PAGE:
After 10 years, the Rock and Roll Hall of Fame is nearing completion. From September, visitors to Cleveland, Ohio, will be able to pay homage to Jimi Hendrix, Otis Redding and, er, Joe Walsh
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The Independent Culture
IN CLEVELAND, Ohio, they're putting up the Rock and Roll Hall of Fame and Museum, a concrete, glass and steel monument to the heroes of popular music, part of which is designed like the arm of a record player. On the day I visited I was greeted with very good news. The curators had recently got their hands on George Clinton's shoes, and in the cut-throat world of funk memorabilians this was a considerable coup. Had the Hard Rock Cafs got George Clinton's shoes? The woman director I asked doubted it very much indeed. The Rock Circus in London? No, no one had George Clinton's shoes like the Rock and Roll Hall of Fame and Museum had them, apart perhaps from George Clinton and his trash man.

The RARHOFAM is $92m of refined idol worship, and when it opens in September it will occupy 150,000 square feet on the shores of Lake Erie. It is designed by IM Pei, the architect best known for his pyramid at the Louvre. It is championed by many influential figures in the music industry. It is the first, the best, the only, the ultimate. Everyone I met up there talked of it as a legacy and a repository: a legacy to the memory of the greats, a legacy to the way pop music has shaped our culture, a repository of the artefacts it has inspired, a legacy to the songs we adore. "Could it also be a huge disaster?" I asked. Hardly, they say, "it's a valuable repository".

I was taken on a hard-hat tour of the foundations by Tim Moore, the communications director. Moore has been in public relations for about 10 years, so he knows how to sell a product (his ansaphone message signs off with "Keep rocking!"). Here, he points, will be a section on what it's like to be on tour with the Rolling Stones; here is an exhibit devoted to one-hit wonders; here's something called "Little Richard's House of Style"; here's a wall provisionally and terribly titled "Don't Knock the Rock", about the wall of hostility music has faced over the years; and there's an area dedicated to Seattle in the Nineties. Also, I am told, people will be able to "Forrest Gump and morph into historic footage. They will be able to jump on stage with Elvis, and then jump on stage with the Supremes." On our way out, we pass an area reserved for four Trabant cars used on U2's Zoo TV tour. There will be much, much more of this kind of thing, most groaning under a mass of multimedia whipples, many with names like "artist driven platforms", "performer focus units" and "social experience exhibits".

That's the Museum. Above it will sit a hallowed and hushed place, far less brash, dedicated to a peculiarly American concept - the Hall of Fame. For the past 10 years famous musicians have been inducted at a private party, held most years at the Waldorf Astoria in Manhattan. The stars sing and play as they are inducted, often in black tie, and there then follows one almighty jam session, at which figures who have previously expressed great loathing for each other link arms and sing "Melting Pot" and "Ebony and Ivory". There have been about 120 inductees so far, including all the people you'd expect, like the Beatles and the Stones and Bob Dylan, and a few you might not - Bobby "Blue" Bland, Ruth Brown, The Impressions.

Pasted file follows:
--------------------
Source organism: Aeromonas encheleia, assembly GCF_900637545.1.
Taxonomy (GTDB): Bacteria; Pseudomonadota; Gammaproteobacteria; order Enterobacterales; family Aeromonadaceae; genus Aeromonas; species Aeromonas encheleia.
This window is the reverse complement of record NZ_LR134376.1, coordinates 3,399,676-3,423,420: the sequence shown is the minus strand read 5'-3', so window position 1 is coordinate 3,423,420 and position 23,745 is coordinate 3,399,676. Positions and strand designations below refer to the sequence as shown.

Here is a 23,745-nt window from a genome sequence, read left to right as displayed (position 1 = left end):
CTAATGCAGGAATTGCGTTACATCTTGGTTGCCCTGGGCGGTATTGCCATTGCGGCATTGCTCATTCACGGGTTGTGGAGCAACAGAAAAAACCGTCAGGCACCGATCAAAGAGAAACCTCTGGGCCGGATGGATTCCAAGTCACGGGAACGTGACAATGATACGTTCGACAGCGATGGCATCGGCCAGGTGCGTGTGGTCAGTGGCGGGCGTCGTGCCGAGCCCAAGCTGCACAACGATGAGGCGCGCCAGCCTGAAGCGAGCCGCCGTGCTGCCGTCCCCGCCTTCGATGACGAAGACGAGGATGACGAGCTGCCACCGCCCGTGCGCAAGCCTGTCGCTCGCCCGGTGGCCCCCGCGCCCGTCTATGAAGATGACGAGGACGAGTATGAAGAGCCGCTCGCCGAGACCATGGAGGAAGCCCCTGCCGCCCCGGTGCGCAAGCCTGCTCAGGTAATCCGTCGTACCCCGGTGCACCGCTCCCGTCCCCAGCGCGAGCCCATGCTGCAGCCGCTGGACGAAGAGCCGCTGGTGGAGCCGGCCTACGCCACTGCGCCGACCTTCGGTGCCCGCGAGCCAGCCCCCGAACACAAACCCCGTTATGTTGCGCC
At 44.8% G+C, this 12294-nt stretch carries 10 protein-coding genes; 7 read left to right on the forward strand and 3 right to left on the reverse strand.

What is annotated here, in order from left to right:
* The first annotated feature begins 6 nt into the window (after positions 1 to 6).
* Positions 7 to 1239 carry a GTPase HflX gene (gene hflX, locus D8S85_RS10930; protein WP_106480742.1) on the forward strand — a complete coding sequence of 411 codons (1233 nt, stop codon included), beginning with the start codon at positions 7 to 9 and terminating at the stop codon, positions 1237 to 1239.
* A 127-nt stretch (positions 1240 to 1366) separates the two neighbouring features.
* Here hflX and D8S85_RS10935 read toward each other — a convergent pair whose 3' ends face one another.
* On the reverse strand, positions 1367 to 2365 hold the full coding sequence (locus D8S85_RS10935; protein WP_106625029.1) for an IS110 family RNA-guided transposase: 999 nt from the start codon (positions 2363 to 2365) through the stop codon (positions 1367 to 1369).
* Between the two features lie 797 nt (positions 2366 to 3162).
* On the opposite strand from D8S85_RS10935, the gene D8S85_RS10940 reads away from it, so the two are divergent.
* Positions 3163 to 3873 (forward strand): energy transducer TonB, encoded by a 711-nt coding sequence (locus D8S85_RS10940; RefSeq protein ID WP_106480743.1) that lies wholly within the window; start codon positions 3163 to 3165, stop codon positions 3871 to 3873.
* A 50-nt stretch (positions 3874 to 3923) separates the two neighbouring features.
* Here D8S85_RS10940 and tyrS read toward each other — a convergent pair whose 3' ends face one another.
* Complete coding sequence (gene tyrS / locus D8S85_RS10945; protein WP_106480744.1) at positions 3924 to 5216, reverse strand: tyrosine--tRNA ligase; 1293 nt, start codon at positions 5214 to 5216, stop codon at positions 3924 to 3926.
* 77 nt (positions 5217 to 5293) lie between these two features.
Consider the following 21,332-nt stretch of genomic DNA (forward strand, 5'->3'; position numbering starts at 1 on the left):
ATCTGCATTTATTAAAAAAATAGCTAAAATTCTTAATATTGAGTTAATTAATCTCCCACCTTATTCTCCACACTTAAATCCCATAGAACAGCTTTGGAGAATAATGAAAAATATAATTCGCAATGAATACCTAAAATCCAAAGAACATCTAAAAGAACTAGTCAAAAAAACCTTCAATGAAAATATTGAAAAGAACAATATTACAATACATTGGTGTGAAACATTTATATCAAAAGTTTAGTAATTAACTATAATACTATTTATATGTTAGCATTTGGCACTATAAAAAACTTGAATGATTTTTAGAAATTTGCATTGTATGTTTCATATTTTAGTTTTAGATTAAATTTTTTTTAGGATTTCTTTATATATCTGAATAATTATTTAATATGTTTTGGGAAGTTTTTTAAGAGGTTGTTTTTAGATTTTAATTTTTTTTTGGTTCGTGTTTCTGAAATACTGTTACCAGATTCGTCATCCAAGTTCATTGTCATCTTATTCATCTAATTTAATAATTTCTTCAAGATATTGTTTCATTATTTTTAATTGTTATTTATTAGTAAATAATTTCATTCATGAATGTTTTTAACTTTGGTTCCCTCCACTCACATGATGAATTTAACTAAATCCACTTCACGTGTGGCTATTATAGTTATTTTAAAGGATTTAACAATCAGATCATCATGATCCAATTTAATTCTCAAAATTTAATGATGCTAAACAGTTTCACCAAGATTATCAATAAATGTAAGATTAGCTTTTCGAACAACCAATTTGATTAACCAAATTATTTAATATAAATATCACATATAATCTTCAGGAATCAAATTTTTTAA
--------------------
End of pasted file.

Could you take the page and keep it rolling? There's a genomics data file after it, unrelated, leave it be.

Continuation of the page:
Each year these luminaries blah about how honoured they are, and how great it will be when the Hall of Fame is built. But only last January could they hold any conviction that it would be built, such has been its troubled history.

In 1985, Ahmet Ertegun, chairman of Atlantic Records, talked of an "obligation" to recognise the great contributions people had made to American culture, not least those black musicians who had received scant recognition in the past. He spoke of how rock music was seldom taken seriously as popular art because it was too successful. And he proposed a hall of fame similar to those that honoured American sports. He hoped it would be built the following year.

Seven cities submitted tenders to host this institution: Philadelphia, Cleveland, San Francisco, New Or-leans, Chicago, New York and Mem-phis. Cleveland soon emerged as the front runner, not least because the city fathers promised giant heaps of cash.

Before he took on his present job, Tim Moore ran the PR for the state of Ohio, and he still has the power to pull even the most reluctant tourists here. "Cleveland has been treated so unfairly," he says, referring to the commonly held New York view that his city is the crotch of the world. Randy Newman wrote an ironic song about how the capital of the rust belt had turned into "the city of light". "We've been the butt of so many jokes," Moore says, "but we've come through and we're now vibrant." When the steel industry bottomed out in the late Seventies the economy diversified to include the headquarters of many finance and oil companies; BP has its American headquarters in the main square.

But still: the Rock and Roll Hall of Fame and Museum in Cleveland? Oh yes, Moore says, Cleveland already has many crowd-pleasing attractions. There is the world-famous Cleveland orchestra, the only Sea World park in the Midwest, and the pro-Football Hall of Fame is only 45 minutes away.

I suggested to Moore that Cleve-land wasn't everyone's idea of a rock'n' roll town. He said: "It should be, it will be!" He smiled wide, and began reeling off the list. This begins with Alan Freed, the man said to have coined the phrase rock'n'roll when he was working at the local radio station. During that time the Cleveland Arena hosted what was called the first rock'n'roll concert, the Moondog's Coronation Ball. Then there was Upbeat, the Sixties rock'n'roll TV show, syndicated from Cleveland to 99 cities; and the first concert that Elvis ever did north of the Mason-Dixon line; and the fact that WMMS Radio in Cleveland was voted the Number One rock'n'roll radio station in Rolling Stone for seven years in a row, before someone at the magazine found that the station had been rigging the ballot. Moore says: "Stars like Bobby Womack, Joe Walsh and Nine Inch Nails are from the Cleveland area. [Joe Walsh! Believe it!] And Otis Redding was leaving here when his plane crashed."